Eating in Macau was a break from Chinese restaurants, except for one little place that was paved in oranges in its front window where we had FSOJ and congee with frog or duck for breakfast.  We found a couple of nice Macanese restaurants, which are basically Portuguese, but with some characteristic dishes, like African chicken, a chicken in a spicy peanut coconut sauce.  Forks instead of chopsticks, and wine instead of beer or tea.  And a nice cup of gelato, with durian and guava.  Try getting durian gelato in Florence.  (I suppose you can, really.  durian gelato florence gets 1,120 google hits.  It’s also nice having fresh mangosteens from the markets.  “mangosteen gelato” gets only 3 hits, and the first of them is in Hong Kong.)

Now we’re in Kowloon, at the Stanford Hillview hotel with free in-room WiFi (but posting the location of the hotel room in Macau).  It’s our last few days together on this trip — we’ll be strategically repacking so I can take the souvenirs back to California.  We’ll post again soon after exploring the intensely skyscrapered rocks which are Hong Kong.

kkul tarea club

August 10th, 2008 8:13 am by Dave from here

We’ve spent the last three days in Seoul after an eight-hour travel day bracketing a two-hour flight, and before what will probably be a ten-hour travel day bracketing a four-hour flight tomorrow to Hong Kong.

We’ve been staying in a honak, a traditional Korean house in a neighborhood which is restoring as many of them as possible.  It’s set up as a guesthouse.  It seems Chinese in its exterior (the same roof style) and Japanese in its interior (sliding doors).  When we arrived, and asked the owner for a good nearby Korean restaurant, he put a leash on his dog, and walked us to one (which had no English or picture menu), ordered something, and left.  We were served several plates of banchan and some nice soup.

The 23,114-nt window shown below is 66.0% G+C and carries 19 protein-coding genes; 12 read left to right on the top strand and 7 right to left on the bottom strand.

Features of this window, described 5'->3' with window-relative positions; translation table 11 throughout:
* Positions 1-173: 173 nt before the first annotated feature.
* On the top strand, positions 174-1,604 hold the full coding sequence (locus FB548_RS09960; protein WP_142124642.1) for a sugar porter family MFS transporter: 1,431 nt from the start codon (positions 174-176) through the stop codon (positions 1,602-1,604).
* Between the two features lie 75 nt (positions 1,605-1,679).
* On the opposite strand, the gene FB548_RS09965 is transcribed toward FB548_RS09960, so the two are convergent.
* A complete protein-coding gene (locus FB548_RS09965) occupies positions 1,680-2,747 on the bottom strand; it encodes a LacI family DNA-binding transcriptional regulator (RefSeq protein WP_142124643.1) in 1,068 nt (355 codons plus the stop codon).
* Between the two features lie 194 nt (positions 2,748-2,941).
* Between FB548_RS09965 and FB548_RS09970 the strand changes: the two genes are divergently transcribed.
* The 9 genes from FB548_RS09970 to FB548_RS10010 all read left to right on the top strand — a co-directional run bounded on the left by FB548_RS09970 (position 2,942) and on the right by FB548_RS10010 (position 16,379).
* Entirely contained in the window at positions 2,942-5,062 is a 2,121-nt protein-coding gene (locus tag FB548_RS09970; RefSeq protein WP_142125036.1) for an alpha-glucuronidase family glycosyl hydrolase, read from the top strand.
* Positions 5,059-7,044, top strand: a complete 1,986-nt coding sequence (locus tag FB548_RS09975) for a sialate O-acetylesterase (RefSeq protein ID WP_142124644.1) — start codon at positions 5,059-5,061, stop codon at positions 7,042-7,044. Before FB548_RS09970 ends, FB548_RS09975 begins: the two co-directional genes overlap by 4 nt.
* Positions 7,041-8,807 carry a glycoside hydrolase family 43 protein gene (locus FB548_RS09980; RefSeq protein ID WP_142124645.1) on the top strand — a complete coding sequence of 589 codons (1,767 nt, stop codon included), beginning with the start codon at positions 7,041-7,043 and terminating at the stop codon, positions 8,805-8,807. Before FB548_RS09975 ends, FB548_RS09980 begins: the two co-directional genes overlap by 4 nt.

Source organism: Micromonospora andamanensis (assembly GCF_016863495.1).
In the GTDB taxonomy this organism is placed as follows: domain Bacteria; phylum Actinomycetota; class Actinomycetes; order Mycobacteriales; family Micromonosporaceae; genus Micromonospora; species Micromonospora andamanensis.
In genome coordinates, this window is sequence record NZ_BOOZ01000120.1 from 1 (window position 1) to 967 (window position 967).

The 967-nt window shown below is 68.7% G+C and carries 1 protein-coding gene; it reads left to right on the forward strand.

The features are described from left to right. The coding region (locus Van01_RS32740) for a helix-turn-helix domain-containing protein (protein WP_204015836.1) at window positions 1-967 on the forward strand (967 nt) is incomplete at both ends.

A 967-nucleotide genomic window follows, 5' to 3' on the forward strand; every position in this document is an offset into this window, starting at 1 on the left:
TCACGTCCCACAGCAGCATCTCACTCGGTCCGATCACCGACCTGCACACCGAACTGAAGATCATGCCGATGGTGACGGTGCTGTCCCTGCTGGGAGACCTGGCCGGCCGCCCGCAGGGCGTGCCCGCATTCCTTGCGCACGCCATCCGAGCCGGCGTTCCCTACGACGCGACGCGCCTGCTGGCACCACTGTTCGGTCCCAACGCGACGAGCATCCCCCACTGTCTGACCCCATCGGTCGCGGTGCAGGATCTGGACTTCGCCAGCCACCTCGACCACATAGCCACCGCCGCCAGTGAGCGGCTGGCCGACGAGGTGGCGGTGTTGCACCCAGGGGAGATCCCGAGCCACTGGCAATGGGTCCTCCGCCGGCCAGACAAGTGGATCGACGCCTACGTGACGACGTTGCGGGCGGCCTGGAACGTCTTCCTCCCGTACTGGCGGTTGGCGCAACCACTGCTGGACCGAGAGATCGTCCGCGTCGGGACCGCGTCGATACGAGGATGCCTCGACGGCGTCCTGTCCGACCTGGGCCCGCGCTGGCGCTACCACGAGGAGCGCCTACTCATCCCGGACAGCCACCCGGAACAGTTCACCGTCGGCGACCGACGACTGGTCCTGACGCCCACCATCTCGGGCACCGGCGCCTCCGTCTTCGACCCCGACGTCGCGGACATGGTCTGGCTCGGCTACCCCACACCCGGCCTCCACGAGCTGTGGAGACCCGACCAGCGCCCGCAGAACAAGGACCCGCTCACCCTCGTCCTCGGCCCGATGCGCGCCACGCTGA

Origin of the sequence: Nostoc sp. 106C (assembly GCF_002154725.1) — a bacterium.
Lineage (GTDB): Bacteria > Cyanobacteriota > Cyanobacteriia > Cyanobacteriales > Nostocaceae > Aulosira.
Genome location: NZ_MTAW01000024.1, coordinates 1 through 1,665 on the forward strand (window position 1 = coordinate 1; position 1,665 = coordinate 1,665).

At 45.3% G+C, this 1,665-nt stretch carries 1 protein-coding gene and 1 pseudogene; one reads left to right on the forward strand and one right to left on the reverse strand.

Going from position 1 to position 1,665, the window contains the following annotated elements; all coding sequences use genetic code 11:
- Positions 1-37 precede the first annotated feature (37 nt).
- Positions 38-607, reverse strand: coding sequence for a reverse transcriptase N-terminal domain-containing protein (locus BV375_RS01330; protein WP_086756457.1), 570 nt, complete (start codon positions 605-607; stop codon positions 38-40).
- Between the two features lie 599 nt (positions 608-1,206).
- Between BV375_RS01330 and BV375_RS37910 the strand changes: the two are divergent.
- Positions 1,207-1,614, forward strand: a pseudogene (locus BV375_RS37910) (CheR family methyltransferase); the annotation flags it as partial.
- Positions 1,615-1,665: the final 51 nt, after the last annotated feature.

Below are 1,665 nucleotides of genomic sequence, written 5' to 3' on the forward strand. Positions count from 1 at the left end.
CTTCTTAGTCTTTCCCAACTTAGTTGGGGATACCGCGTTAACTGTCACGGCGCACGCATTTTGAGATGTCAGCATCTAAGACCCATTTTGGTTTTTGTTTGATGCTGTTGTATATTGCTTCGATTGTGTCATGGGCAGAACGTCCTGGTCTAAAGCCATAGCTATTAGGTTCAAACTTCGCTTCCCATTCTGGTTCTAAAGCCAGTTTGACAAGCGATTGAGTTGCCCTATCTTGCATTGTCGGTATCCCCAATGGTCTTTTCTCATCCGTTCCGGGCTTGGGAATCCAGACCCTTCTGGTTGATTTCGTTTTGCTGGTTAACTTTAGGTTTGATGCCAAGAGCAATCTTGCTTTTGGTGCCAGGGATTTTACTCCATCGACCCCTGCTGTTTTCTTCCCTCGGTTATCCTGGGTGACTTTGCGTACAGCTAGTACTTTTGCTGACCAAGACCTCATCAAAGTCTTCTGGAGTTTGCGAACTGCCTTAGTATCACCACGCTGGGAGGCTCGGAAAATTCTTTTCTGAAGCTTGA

It’s been hot and muggy (someone said the hottest two days this year, but they always say that) and there was one brief rain shower.  We’ve toured two palaces where the king lived (one was built as a backup to the other) which were largely destroyed by the Japanese in 1592 and 1911, but which are undergoing renovation.  We visited the Leeum Samsung Art Museum, a very modern building presenting some historical Korean art, and some modern art.  We went on a walk on a hillside with Buddhist and Shamanic shrines, and some nice sandstone formations.  But in between, we’ve been eating.

This neighborhood is packed with art galleries and coffee places.  We also ran into some fancy restaurants, one of which was on someone’s top-50-in-the-world list.  We went back to it, and they served us many things we’d never seen before.  The next night, we went back to a fancy Buddhist vegetarian restaurant we’d seen, and they served us many other things we’d never seen before.  Unlike the one in Kamakura a couple years ago, which fashioned bean curd into every conceivable form, this place used mostly vegetables and rice gluten for their creations.  Today for lunch we had another assortment of small plates, featuring some kind of pickled flower, some white soup, some root, etc., all pretty much unknown to us.

Two other memorable food experiences were in markets.  At the fish market, we browsed around several stalls, and picked out a few things at a stall that seemed particularly lively:  a squid, a couple lampreys, and another creature I couldn’t name.  It looked like an oak gall on Jabba the Hutt.  The vendor put them in a plastic bag, and led us to a restaurant at the edge, which chopped them up, and served the lampreys and the creature raw.  We tasted them, and decided that the creature slices were a little bitter — they were much improved after several seconds of cooking.  The squid took awhile for some reason, but was perfectly tasty when it finally arrived.